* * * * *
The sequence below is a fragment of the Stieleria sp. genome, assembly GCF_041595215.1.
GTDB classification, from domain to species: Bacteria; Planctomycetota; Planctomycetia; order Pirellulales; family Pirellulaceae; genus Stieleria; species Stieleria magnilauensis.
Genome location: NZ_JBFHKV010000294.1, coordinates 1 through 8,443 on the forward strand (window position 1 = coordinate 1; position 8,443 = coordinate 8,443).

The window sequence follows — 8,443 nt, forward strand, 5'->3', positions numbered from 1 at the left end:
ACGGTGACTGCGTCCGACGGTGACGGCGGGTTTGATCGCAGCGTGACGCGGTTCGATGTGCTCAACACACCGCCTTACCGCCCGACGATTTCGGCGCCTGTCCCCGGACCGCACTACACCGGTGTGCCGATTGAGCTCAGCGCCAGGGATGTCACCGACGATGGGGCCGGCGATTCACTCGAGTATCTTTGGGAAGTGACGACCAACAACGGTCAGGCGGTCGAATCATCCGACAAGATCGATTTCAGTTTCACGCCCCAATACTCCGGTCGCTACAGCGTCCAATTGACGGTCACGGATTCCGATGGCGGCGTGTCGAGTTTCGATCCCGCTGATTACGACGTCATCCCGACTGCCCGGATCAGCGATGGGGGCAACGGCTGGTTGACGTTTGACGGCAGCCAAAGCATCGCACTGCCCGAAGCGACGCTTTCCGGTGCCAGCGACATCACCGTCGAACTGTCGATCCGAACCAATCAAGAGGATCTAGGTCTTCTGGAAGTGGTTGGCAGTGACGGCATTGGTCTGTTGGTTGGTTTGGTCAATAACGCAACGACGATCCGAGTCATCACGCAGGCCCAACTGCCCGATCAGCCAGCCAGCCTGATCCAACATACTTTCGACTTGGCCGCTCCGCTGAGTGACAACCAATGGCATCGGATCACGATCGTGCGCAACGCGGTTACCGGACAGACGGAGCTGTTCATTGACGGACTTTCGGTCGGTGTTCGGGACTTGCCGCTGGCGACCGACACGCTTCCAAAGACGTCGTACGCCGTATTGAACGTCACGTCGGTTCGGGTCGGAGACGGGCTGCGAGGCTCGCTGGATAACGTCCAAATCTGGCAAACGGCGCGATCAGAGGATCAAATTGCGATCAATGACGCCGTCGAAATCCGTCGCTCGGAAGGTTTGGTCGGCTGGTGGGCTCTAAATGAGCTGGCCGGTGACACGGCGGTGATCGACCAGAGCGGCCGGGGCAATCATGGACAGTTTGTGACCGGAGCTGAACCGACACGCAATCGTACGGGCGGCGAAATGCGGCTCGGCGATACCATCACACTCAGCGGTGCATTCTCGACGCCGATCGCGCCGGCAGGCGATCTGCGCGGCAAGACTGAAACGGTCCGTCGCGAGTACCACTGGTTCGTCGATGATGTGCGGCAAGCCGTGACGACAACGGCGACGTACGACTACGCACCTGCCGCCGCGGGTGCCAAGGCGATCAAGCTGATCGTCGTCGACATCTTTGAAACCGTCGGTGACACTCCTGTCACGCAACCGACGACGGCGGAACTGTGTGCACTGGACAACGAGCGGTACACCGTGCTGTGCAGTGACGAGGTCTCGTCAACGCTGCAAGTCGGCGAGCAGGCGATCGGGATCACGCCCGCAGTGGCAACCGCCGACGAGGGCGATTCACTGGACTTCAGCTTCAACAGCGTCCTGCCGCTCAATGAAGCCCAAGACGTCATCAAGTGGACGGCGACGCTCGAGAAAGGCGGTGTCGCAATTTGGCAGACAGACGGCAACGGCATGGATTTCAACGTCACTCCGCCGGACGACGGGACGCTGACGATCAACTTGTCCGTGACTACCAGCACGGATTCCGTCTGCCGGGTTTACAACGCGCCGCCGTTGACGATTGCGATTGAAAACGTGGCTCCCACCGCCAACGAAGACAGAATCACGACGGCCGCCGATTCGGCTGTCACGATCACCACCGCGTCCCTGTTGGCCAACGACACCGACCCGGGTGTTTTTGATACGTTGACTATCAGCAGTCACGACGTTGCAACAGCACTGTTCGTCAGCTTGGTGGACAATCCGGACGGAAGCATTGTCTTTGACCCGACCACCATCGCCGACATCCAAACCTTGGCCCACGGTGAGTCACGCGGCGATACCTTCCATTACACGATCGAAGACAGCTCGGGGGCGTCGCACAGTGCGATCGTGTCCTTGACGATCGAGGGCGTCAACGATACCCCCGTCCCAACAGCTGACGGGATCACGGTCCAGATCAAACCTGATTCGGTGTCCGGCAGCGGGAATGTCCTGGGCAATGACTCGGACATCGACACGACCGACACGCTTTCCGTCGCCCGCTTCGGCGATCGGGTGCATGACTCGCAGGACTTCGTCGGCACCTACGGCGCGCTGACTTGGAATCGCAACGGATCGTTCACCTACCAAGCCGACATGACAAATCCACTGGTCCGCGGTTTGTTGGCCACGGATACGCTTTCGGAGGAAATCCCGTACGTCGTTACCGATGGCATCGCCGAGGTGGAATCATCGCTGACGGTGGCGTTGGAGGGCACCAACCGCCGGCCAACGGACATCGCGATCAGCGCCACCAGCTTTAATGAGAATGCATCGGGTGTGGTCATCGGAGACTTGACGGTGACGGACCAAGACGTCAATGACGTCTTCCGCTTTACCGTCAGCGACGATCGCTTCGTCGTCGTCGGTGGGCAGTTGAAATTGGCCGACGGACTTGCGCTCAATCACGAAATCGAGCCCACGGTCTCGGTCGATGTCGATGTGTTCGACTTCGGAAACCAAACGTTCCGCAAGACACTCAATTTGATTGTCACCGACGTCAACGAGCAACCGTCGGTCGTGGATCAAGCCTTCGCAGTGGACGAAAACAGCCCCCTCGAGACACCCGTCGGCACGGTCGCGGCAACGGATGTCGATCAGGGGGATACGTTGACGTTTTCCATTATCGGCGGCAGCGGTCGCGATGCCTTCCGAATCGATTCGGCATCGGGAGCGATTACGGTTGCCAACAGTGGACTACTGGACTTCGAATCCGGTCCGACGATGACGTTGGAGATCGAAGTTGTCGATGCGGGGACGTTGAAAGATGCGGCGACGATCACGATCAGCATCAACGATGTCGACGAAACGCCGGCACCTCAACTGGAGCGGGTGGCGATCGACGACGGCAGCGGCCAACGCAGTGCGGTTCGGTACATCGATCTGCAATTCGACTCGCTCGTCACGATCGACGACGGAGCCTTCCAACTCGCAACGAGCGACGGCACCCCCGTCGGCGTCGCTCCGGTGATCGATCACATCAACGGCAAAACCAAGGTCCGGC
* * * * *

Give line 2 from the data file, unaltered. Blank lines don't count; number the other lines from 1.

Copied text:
GTDB classification, from domain to species: Bacteria; Planctomycetota; Planctomycetia; order Pirellulales; family Pirellulaceae; genus Stieleria; species Stieleria magnilauensis.